"Oh, your science officer is as healthy as a horse. He doesn't use them medically. That's only the little human side benefit that allows us to keep such a nice crop in main hydro. Spock eats them. For him they're just a snack."
"He eats them?"
"That's right," McCoy laughed at the stunned expression on his Captain's face.
"I didn't even know roses could be eaten. Particularly by Vulcans."
"Humans can too. They're used in herbal teas mostly. And in cookies and things. But based on what I've read, they've also become the favored exotic confection of Vulcanoids. They're the veritable potato chip of the Vulcan palate. They can't eat just one."
"Well, who knew?" Kirk said with a little smile.
"Apparently the Vulcan ambassador brought some back to Vulcan from Terra, and started off a considerable fad."
"I'll pick Saurian Brandy any day, but I guess we all have our little vices. And so long as they don't interfere with duty--" Kirk said magnanimously.
"Except that your order denied your Science Officer his favorite little indulgence."
"Damn, I forgot. He never said a thing to me about it either."
"No, he wouldn't. Seems a trifle standoffish, though I suppose that's par for the course for a Vulcanoid."
Kirk shook his head, vexed. "I particularly wanted to start off well with Pike's old officers. And here I put my foot into it, straight off."
"By Vulcan standards, Spock's not old. A teenager, more like. Did you know that Vulcans can live well into their third century?"
Kirk glanced at McCoy. "You're become awfully interested in Vulcans, Bones."
"Now that I've got one under my care, I have to be." McCoy said dryly. "Do you want me to wait until he's bleeding from battle wounds before I try and figure out how to patch him back together? I've never had actual surgical experience on a Vulcan. I've just begun a crash course, starting with our resident Vulcan as guinea pig. They have many times our strength, and three times our lifespan. Spock's a young one, as Vulcans go, just two years older than you. By Vulcan terms, that's a mere babe in arms. And apparently, one with a sweet tooth."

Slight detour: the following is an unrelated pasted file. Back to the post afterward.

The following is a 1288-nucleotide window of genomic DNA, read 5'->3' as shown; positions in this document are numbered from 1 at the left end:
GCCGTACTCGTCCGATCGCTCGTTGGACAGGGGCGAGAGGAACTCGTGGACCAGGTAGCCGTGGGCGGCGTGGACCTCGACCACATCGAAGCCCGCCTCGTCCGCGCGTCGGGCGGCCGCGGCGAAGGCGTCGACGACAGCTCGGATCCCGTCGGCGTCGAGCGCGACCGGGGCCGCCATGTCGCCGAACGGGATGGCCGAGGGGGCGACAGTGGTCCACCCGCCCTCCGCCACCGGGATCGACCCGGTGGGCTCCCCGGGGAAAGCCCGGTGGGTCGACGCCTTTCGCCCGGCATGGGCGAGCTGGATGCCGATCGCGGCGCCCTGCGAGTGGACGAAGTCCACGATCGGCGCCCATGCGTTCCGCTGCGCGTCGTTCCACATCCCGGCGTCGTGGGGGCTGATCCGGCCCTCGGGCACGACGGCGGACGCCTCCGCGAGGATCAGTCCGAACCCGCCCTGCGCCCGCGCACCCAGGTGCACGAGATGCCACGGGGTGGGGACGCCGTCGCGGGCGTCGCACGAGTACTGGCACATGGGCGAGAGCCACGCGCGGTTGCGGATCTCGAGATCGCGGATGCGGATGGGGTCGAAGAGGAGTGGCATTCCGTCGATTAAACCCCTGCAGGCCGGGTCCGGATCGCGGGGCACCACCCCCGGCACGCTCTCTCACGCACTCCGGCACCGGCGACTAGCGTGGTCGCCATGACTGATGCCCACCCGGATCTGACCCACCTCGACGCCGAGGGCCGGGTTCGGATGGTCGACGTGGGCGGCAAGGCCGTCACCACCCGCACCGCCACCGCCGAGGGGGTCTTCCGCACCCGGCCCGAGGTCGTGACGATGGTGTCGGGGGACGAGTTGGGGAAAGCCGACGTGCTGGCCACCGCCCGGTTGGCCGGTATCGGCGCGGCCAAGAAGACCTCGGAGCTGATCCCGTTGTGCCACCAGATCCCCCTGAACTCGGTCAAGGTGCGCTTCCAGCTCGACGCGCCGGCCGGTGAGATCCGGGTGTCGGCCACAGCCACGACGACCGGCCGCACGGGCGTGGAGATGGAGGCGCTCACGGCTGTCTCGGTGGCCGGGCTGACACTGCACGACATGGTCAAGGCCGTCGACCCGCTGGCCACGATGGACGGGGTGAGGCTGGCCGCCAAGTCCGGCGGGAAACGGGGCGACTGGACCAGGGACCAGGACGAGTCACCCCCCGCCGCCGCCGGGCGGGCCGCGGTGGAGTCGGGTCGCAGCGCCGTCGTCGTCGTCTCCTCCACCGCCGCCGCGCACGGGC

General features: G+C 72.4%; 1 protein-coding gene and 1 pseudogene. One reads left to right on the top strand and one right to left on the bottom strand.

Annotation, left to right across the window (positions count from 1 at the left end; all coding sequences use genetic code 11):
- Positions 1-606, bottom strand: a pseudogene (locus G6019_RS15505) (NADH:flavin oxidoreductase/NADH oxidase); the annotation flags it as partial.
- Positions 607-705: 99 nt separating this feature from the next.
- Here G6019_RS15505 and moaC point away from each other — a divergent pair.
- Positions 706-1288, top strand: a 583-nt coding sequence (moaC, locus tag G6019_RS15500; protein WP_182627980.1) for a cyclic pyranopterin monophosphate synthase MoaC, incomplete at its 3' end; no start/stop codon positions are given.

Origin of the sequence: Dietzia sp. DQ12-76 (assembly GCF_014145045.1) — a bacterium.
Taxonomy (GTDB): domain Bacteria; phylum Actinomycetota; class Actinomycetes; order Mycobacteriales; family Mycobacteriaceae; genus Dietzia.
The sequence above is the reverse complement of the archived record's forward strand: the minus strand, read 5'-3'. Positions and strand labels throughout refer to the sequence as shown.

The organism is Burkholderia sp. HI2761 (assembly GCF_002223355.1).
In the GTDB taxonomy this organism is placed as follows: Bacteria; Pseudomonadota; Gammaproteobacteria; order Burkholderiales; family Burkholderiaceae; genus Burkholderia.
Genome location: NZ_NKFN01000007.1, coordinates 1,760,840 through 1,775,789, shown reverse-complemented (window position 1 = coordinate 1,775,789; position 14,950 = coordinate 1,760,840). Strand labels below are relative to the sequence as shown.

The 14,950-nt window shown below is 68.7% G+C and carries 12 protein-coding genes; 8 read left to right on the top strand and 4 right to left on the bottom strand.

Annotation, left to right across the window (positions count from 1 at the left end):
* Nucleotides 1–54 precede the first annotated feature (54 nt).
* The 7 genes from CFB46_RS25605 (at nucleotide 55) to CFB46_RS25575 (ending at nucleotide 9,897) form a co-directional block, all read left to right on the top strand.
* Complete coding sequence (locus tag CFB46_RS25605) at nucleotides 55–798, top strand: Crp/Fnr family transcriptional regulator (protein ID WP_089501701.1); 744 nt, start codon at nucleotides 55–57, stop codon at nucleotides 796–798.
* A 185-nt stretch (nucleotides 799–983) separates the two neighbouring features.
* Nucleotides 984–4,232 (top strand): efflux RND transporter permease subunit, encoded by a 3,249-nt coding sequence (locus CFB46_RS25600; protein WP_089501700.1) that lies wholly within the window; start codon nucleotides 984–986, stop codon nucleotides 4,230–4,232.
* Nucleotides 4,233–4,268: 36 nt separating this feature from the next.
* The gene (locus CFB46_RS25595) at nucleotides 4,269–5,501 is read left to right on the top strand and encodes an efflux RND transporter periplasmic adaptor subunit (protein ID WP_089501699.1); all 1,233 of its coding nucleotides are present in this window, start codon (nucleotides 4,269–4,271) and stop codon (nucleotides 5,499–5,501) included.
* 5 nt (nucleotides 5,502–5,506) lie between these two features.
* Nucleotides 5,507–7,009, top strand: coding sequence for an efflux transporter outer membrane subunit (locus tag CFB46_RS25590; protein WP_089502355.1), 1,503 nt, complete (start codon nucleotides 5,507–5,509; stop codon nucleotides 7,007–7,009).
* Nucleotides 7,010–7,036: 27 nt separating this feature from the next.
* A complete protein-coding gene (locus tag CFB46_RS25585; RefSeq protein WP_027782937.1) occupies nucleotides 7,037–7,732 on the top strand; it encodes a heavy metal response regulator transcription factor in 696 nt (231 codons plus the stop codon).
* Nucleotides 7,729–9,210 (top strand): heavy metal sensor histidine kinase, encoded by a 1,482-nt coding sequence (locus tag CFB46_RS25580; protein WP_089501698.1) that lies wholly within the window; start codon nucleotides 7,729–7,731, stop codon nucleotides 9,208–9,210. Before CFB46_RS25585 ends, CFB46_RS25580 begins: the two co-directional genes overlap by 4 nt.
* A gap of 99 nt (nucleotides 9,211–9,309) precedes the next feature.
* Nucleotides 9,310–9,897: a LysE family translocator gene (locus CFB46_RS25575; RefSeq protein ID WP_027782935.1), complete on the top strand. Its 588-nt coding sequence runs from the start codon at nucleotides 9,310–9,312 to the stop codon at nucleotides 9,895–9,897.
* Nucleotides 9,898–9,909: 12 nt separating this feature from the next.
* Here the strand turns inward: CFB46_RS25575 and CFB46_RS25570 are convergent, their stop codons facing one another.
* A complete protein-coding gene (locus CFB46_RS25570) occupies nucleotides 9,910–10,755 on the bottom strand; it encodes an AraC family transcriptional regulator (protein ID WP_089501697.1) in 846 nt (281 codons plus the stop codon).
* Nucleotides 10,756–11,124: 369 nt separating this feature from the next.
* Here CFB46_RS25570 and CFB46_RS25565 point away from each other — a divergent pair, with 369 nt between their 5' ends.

"Not any more, thanks to me. What do I do to remedy the situation?" Kirk pondered. "It's quite a faux paux on my part."
"Just give him back his candy, you big bully. He was nice enough to share it, and then you grabbed it all for yourself," McCoy teased. "Alpha male captain that you are."
"Not for myself," Kirk objected. "I just thought the flowers should be enjoyed by the whole crew, that's all. Not cut for someone to squirrel away in a vase in their quarters."
"Well, they weren't cut to be viewed. They were cut to eat."
"Incredible," Kirk said. "To eat. You know, Bones, I wanted a Vulcan Science officer. I was so glad to get Spock. I'd heard incredible things of Vulcan science in the Academy, and Pike – you know he's a hero of mine – Pike, in particular gave raves to Spock. He annexed him right out of the Academy and he has hung onto him all this while."
"Not good, by Starfleet standards," McCoy pointed out. "Officers should move around and get a breadth of experience."
"In general, yes, but I don't blame Pike for wanting to hold onto the good ones. I would myself, if I could. I was lucky Spock stayed with the Enterprise, though Starfleet didn't give him much choice. He would have transferred with Pike if Fleet had given him half a chance.
"Yes," McCoy said. "I saw that in his file. Fleet hung onto his promotion until he did some deep space duty with another Captain.
"And Pike refused to let him turn down that opportunity. So I particularly didn't want to get off on the wrong foot with him. He's already got one strike against me. Spock aside, Vulcans are so rare in Fleet that we need to hold onto the ones we have. And here I misinterpreted something and with one cut flower returned a generous gesture with selfishness."